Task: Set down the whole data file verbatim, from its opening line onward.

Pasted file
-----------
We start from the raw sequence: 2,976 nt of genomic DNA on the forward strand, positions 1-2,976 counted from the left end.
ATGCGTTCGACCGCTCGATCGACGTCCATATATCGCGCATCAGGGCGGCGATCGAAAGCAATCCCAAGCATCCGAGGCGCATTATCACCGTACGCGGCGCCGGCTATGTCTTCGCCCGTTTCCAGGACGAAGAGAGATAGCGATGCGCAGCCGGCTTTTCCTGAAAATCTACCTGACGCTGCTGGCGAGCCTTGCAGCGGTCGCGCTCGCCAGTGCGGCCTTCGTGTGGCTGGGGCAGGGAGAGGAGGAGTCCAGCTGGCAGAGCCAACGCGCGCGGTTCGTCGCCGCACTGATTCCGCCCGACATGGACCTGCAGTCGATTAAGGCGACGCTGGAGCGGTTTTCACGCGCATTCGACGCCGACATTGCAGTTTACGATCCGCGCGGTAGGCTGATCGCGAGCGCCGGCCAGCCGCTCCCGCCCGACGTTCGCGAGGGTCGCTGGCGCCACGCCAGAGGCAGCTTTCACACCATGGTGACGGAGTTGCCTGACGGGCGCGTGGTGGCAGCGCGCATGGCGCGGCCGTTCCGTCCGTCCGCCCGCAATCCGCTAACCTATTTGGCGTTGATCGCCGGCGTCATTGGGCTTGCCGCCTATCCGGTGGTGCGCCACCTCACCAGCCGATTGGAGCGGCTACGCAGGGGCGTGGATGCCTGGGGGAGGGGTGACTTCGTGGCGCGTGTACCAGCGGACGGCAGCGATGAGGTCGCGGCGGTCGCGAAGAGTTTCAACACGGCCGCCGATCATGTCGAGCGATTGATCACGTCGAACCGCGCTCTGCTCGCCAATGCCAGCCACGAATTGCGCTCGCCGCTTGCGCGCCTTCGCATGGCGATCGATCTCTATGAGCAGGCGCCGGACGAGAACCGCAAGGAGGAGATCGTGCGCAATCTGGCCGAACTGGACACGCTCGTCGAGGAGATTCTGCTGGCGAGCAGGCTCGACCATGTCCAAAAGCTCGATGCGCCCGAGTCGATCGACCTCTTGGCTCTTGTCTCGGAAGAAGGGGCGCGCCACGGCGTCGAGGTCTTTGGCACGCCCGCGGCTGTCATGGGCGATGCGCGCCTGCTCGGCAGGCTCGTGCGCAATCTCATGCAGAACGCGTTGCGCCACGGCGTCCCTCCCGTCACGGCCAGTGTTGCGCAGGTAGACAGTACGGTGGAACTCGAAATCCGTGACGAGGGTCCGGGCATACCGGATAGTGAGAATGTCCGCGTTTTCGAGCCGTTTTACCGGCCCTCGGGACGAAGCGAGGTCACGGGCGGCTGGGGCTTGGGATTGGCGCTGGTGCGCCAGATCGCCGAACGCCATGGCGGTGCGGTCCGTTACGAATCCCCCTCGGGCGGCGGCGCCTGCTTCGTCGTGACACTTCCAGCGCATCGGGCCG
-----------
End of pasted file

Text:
We start from the raw sequence: 2,976 nt of genomic DNA on the forward strand, positions 1-2,976 counted from the left end.
ATGCGTTCGACCGCTCGATCGACGTCCATATATCGCGCATCAGGGCGGCGATCGAAAGCAATCCCAAGCATCCGAGGCGCATTATCACCGTACGCGGCGCCGGCTATGTCTTCGCCCGTTTCCAGGACGAAGAGAGATAGCGATGCGCAGCCGGCTTTTCCTGAAAATCTACCTGACGCTGCTGGCGAGCCTTGCAGCGGTCGCGCTCGCCAGTGCGGCCTTCGTGTGGCTGGGGCAGGGAGAGGAGGAGTCCAGCTGGCAGAGCCAACGCGCGCGGTTCGTCGCCGCACTGATTCCGCCCGACATGGACCTGCAGTCGATTAAGGCGACGCTGGAGCGGTTTTCACGCGCATTCGACGCCGACATTGCAGTTTACGATCCGCGCGGTAGGCTGATCGCGAGCGCCGGCCAGCCGCTCCCGCCCGACGTTCGCGAGGGTCGCTGGCGCCACGCCAGAGGCAGCTTTCACACCATGGTGACGGAGTTGCCTGACGGGCGCGTGGTGGCAGCGCGCATGGCGCGGCCGTTCCGTCCGTCCGCCCGCAATCCGCTAACCTATTTGGCGTTGATCGCCGGCGTCATTGGGCTTGCCGCCTATCCGGTGGTGCGCCACCTCACCAGCCGATTGGAGCGGCTACGCAGGGGCGTGGATGCCTGGGGGAGGGGTGACTTCGTGGCGCGTGTACCAGCGGACGGCAGCGATGAGGTCGCGGCGGTCGCGAAGAGTTTCAACACGGCCGCCGATCATGTCGAGCGATTGATCACGTCGAACCGCGCTCTGCTCGCCAATGCCAGCCACGAATTGCGCTCGCCGCTTGCGCGCCTTCGCATGGCGATCGATCTCTATGAGCAGGCGCCGGACGAGAACCGCAAGGAGGAGATCGTGCGCAATCTGGCCGAACTGGACACGCTCGTCGAGGAGATTCTGCTGGCGAGCAGGCTCGACCATGTCCAAAAGCTCGATGCGCCCGAGTCGATCGACCTCTTGGCTCTTGTCTCGGAAGAAGGGGCGCGCCACGGCGTCGAGGTCTTTGGCACGCCCGCGGCTGTCATGGGCGATGCGCGCCTGCTCGGCAGGCTCGTGCGCAATCTCATGCAGAACGCGTTGCGCCACGGCGTCCCTCCCGTCACGGCCAGTGTTGCGCAGGTAGACAGTACGGTGGAACTCGAAATCCGTGACGAGGGTCCGGGCATACCGGATAGTGAGAATGTCCGCGTTTTCGAGCCGTTTTACCGGCCCTCGGGACGAAGCGAGGTCACGGGCGGCTGGGGCTTGGGATTGGCGCTGGTGCGCCAGATCGCCGAACGCCATGGCGGTGCGGTCCGTTACGAATCCCCCTCGGGCGGCGGCGCCTGCTTCGTCGTGACACTTCCAGCGCATCGGGCCG